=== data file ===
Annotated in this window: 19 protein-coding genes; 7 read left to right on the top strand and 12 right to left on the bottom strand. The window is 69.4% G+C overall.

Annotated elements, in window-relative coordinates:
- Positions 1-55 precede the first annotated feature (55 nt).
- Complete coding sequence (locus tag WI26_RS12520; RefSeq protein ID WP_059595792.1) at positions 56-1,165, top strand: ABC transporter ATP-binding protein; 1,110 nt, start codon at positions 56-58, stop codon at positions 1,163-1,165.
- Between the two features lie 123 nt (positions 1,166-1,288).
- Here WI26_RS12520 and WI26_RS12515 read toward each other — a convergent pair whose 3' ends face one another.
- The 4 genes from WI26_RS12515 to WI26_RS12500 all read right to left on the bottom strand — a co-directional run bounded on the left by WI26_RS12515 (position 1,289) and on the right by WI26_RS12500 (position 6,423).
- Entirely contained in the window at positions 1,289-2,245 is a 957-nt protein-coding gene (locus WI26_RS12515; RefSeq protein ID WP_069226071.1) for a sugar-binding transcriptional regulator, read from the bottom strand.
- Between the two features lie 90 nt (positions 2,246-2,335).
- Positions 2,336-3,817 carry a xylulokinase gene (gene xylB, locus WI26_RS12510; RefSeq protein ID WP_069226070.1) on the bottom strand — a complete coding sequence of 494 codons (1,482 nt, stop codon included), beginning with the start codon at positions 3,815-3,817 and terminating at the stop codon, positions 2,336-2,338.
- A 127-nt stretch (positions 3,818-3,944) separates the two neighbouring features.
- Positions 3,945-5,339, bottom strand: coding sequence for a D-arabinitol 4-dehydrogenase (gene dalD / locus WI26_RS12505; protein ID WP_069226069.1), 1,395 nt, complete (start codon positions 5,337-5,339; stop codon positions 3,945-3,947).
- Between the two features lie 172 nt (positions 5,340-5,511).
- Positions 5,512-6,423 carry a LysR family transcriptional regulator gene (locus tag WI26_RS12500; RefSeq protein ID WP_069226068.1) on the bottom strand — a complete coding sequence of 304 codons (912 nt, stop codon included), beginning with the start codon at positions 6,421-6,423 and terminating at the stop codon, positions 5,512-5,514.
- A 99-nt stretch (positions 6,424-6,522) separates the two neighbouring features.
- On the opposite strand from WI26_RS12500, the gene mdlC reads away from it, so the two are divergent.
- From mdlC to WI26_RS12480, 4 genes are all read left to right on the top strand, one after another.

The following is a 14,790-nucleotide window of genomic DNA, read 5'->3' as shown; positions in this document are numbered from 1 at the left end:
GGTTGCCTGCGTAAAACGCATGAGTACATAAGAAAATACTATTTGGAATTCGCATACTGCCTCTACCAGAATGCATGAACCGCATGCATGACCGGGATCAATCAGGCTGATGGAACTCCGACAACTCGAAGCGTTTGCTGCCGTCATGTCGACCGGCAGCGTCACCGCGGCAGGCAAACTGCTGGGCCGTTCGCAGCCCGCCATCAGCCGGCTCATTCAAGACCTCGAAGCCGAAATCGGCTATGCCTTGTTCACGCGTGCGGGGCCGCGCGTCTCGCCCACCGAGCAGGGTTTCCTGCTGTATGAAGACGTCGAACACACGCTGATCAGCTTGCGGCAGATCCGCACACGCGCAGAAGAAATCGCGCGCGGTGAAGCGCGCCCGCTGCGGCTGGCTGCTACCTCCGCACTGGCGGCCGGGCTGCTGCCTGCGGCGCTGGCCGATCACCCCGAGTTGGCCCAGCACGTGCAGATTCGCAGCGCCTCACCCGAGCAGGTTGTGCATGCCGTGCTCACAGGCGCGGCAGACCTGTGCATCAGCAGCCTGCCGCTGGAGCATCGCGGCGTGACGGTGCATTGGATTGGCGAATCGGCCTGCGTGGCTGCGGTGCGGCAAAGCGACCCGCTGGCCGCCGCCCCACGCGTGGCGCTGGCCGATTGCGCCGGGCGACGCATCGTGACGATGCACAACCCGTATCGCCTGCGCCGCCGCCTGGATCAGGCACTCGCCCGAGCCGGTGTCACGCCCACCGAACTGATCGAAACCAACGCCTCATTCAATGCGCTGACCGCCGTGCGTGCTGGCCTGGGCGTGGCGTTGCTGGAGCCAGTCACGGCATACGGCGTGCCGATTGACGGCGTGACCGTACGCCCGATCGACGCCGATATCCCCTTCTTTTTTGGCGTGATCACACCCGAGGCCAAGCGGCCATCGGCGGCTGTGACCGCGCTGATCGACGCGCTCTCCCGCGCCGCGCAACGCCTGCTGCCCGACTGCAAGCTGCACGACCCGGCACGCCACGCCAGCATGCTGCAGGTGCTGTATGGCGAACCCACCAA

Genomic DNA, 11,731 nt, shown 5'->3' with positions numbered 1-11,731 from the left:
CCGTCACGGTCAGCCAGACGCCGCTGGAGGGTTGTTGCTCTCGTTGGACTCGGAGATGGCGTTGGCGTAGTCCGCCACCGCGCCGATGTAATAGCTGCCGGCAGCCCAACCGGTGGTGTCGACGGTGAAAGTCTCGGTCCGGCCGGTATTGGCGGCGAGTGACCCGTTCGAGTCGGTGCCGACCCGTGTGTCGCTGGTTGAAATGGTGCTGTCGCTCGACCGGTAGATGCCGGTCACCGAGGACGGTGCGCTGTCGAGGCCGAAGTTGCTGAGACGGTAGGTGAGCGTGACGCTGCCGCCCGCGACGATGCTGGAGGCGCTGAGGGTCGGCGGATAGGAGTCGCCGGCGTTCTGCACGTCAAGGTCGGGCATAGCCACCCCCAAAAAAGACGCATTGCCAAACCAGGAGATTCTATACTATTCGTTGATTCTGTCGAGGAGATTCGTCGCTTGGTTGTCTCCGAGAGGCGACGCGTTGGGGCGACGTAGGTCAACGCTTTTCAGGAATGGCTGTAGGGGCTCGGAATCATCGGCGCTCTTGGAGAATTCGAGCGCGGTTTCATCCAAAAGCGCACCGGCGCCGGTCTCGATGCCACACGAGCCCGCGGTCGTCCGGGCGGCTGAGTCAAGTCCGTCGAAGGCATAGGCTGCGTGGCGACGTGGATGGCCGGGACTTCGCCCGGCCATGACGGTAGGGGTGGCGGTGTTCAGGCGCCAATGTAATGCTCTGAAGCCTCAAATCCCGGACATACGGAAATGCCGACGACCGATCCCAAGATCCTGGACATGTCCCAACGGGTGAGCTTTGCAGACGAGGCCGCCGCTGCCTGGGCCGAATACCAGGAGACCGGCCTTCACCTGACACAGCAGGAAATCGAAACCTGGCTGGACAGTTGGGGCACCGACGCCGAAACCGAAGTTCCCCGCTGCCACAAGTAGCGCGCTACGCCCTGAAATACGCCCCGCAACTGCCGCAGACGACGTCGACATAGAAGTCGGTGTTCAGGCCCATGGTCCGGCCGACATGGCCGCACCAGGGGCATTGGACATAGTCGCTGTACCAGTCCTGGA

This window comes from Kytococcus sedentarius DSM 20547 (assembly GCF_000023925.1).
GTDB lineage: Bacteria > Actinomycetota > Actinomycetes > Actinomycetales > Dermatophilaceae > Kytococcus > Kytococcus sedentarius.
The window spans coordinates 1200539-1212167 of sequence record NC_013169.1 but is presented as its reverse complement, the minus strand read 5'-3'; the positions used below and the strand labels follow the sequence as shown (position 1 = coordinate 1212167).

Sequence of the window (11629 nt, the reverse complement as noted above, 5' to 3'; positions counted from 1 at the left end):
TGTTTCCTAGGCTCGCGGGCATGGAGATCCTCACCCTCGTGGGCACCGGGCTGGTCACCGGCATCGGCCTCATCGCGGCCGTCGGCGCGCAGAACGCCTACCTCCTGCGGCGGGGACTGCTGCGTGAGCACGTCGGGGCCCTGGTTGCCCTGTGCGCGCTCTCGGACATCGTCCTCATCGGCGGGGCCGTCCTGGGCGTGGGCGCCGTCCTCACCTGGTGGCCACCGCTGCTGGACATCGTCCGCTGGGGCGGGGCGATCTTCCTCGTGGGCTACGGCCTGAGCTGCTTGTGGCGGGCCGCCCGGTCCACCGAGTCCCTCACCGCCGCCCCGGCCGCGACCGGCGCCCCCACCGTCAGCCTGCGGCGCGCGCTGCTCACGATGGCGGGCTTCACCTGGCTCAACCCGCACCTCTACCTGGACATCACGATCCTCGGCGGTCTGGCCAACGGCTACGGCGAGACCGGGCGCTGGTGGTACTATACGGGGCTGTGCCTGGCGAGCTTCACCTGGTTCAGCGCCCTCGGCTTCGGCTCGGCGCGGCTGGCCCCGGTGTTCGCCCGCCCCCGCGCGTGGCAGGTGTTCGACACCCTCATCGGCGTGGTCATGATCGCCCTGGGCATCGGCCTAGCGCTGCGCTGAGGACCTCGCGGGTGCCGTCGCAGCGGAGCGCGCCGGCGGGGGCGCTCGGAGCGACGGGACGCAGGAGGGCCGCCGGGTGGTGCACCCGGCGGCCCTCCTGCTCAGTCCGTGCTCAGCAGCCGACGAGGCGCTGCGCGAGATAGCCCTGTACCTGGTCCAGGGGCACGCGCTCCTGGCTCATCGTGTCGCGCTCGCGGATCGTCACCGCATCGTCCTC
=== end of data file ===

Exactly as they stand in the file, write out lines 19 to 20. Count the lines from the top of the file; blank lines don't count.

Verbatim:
GGTTGCCTGCGTAAAACGCATGAGTACATAAGAAAATACTATTTGGAATTCGCATACTGCCTCTACCAGAATGCATGAACCGCATGCATGACCGGGATCAATCAGGCTGATGGAACTCCGACAACTCGAAGCGTTTGCTGCCGTCATGTCGACCGGCAGCGTCACCGCGGCAGGCAAACTGCTGGGCCGTTCGCAGCCCGCCATCAGCCGGCTCATTCAAGACCTCGAAGCCGAAATCGGCTATGCCTTGTTCACGCGTGCGGGGCCGCGCGTCTCGCCCACCGAGCAGGGTTTCCTGCTGTATGAAGACGTCGAACACACGCTGATCAGCTTGCGGCAGATCCGCACACGCGCAGAAGAAATCGCGCGCGGTGAAGCGCGCCCGCTGCGGCTGGCTGCTACCTCCGCACTGGCGGCCGGGCTGCTGCCTGCGGCGCTGGCCGATCACCCCGAGTTGGCCCAGCACGTGCAGATTCGCAGCGCCTCACCCGAGCAGGTTGTGCATGCCGTGCTCACAGGCGCGGCAGACCTGTGCATCAGCAGCCTGCCGCTGGAGCATCGCGGCGTGACGGTGCATTGGATTGGCGAATCGGCCTGCGTGGCTGCGGTGCGGCAAAGCGACCCGCTGGCCGCCGCCCCACGCGTGGCGCTGGCCGATTGCGCCGGGCGACGCATCGTGACGATGCACAACCCGTATCGCCTGCGCCGCCGCCTGGATCAGGCACTCGCCCGAGCCGGTGTCACGCCCACCGAACTGATCGAAACCAACGCCTCATTCAATGCGCTGACCGCCGTGCGTGCTGGCCTGGGCGTGGCGTTGCTGGAGCCAGTCACGGCATACGGCGTGCCGATTGACGGCGTGACCGTACGCCCGATCGACGCCGATATCCCCTTCTTTTTTGGCGTGATCACACCCGAGGCCAAGCGGCCATCGGCGGCTGTGACCGCGCTGATCGACGCGCTCTCCCGCGCCGCGCAACGCCTGCTGCCCGACTGCAAGCTGCACGACCCGGCACGCCACGCCAGCATGCTGCAGGTGCTGTATGGCGAACCCACCAA

Genomic DNA, 11,731 nt, shown 5'->3' with positions numbered 1-11,731 from the left: